Officials in the D.C. area have a laundry list of what they think should be prioritized in President Biden’s $2.3 trillion infrastructure proposal.
The White House on Monday released a state-by-state breakdown of infrastructure needs, the breakdowns included issues such as the number of roads that are in poor condition and the amount of residents burdened by a lack of affordable housing.
D.C. Council member Anita Bonds, at-large Democrat, told The Washington Times that she believes affordable housing and home energy needs are “closely aligned” as the dominating issues for the city.
According to the federal report, at least 79,000 of the city’s more than 700,000 residents are “rent burdened,” which means more than 30% of their income goes toward rent due to a lack of affordable housing. The Biden administration’s American Jobs Plan (AJP) would allocate more than $200 billion to address housing issues nationwide.
Ms. Bonds, who chairs the Housing and Executive Administration Committee, said in an email that it is “exciting to see we will have resources to increase our affordable housing supply.”
“I look forward that at a minimum 20-30% of units [will] be affordable for incomes at 60% and below Area Medium Income (AMI) to allow retail, nonprofit and service industry households to have safe sanitary and quality living environments,” Ms. Bonds said.
The federal report also states many low-income families in the District “are forced to make tough choices between paying energy bills and buying food, medicine or other essentials.”
Ms. Bonds said the AJP investment in energy-efficiency upgrades to low-income homes “will be a lifesaver” for those whose properties are in disrepair.
Council member Mary Cheh, Ward 3 Democrat, told The Times that the federal funds will be crucial to repair and maintain the eight bridges and more than 400 miles of highway around the city that are reportedly in poor condition.
“The financial investments of the [AJP] will be essential in responding to the needs of high density and high commuter jurisdictions such as the District of Columbia — especially as our infrastructure responsibilities are often divided between local and federal management,” said Ms. Cheh, who chairs the Transportation and Environment Committee.
In Virginia, 577 bridges and more than 2,124 miles of highway are reportedly in poor condition, and 10% of trains and other modes of transit are “past useful life.”
Rob Cary, chief deputy commissioner of the Virginia Department of Transportation, said federal funds will be “critical” to help address increased pressure on the state’s multimodal transportation. He said the commonwealth’s population is expected to grow from 8.5 million to 10 million over the next 25 years.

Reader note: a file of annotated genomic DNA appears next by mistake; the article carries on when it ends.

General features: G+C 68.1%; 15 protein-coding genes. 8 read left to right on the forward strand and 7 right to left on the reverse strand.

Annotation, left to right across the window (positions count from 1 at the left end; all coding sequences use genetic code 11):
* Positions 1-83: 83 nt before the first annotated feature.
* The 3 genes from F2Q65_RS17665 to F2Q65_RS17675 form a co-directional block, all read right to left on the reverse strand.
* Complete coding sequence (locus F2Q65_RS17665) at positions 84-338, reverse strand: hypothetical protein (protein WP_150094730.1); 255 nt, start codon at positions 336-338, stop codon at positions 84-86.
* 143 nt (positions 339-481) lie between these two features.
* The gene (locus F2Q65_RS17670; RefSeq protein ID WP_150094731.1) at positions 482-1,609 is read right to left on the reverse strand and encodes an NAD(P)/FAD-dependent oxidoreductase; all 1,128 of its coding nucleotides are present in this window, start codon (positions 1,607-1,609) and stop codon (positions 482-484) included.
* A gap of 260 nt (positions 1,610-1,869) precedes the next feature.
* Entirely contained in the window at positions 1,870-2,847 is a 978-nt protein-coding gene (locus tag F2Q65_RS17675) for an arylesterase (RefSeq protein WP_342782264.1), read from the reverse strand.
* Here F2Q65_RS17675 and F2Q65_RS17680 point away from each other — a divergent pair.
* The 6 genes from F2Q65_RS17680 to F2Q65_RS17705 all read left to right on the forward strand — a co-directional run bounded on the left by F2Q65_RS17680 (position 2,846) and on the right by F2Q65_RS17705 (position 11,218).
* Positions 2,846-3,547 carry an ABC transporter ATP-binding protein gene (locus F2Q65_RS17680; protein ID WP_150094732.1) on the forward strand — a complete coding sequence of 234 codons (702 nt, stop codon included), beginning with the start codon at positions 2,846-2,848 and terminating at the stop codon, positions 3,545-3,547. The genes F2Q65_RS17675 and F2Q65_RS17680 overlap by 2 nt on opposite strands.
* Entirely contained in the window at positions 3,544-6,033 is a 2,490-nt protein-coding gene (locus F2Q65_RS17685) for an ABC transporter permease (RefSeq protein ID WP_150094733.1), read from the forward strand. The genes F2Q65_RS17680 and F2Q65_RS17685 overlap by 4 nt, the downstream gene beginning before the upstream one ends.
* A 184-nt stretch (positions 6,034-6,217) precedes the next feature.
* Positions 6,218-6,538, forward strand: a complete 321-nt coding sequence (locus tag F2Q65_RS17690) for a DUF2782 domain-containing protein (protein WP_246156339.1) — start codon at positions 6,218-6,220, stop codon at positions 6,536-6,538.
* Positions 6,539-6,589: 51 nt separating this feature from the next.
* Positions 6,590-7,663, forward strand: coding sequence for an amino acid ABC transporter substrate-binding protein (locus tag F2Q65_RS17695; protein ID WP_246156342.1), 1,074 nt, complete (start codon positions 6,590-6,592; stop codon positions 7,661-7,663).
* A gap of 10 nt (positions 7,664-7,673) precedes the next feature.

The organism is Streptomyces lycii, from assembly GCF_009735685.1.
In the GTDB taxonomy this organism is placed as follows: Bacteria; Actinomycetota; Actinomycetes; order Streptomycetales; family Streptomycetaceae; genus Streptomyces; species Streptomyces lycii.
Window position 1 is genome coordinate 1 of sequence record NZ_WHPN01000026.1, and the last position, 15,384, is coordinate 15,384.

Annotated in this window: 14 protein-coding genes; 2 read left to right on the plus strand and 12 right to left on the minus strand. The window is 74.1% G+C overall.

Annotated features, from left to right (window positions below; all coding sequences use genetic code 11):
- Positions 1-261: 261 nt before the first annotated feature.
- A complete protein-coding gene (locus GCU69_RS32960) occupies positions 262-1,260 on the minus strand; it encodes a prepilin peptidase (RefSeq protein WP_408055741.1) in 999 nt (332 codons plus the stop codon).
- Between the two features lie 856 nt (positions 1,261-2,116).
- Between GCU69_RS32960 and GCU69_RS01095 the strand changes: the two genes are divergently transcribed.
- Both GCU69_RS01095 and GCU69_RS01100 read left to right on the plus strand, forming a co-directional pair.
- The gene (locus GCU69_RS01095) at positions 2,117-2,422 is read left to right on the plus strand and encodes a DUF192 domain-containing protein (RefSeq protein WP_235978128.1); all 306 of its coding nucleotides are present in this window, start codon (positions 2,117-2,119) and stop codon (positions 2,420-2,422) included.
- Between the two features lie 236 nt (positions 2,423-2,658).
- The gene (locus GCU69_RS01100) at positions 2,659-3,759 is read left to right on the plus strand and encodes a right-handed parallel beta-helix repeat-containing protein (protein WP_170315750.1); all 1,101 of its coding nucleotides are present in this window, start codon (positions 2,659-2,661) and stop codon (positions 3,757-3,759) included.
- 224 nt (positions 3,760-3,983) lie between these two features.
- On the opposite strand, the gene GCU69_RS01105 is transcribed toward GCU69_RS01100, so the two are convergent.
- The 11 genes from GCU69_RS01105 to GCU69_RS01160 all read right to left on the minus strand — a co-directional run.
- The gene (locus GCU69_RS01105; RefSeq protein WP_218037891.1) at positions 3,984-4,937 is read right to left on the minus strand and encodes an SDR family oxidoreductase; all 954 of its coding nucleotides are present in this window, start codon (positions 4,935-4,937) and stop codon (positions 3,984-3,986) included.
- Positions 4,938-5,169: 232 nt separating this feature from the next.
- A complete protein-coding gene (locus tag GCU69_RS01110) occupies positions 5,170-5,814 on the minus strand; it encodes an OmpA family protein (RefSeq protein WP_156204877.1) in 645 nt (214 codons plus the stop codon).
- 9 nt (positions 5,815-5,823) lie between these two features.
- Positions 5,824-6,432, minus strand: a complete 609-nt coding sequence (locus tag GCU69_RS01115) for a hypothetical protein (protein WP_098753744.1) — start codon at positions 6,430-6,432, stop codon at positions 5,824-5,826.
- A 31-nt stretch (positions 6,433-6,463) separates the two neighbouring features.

“It would provide funding to enhance the use of electric vehicles, modernize highways and transit, support airport-related renovations, and enhance port facilities to improve freight movement,” Mr. Cary said in an email.
Sen. Mark Warner, Virginia Democrat, recently told 13NewsNow in Hampton that he is particularly concerned that 9.7% of the state’s residents live in an area that lacks proper broadband infrastructure.
In Maryland, there are 273 bridges and more than 2,201 miles of highways that are reportedly in poor condition, and 23% of trains and other modes of transit are past useful life.
Montgomery County Executive Marc Elrich said in an email that funding has not been sufficient to address the area’s transit maintenance backlogs that have accumulated over decades.
The AJP, he said, would help to make necessary transit repairs and to expand transit service “to address economic and racial equity concerns.”
“We’ve got to maintain our existing infrastructure, promote meaningful public transit, provide a multitude of solutions to address climate change and preserve and produce affordable housing while also preparing our future generations through better and more equitable education, workforce trainings and access to broadband,” said Mr. Elrich, a Democrat.
According to the federal report, more than 350,000 of Maryland’s more than 6 million residents are rent burdened and nearly 4% live in an area without adequate broadband infrastructure.
Mr. Elrich said “we are long overdue” for a comprehensive federal infrastructure investment with ambitious goals like President Franklin Roosevelt’s New Deal and President Lyndon B. Johnson’s Great Society.
Jack McDougle, president and CEO of the Greater Washington Metropolitan Board of Trade, said his organization would like to see the Biden administration “match their ambition with practicality.”
“In other words, while we may agree on the ‘what’, the ‘how’ is equally if not more important,” Mr. McDougle said in an email. “The Administration must be sensible and strategic in how it executes a plan of this scale.”
Corrected from earlier to accurately reflect the name of the trade group Mr. McDougle represents. It is the Greater Washington Metropolitan Board of Trade.
• Emily Zantow can be reached at firstname.lastname@example.org.
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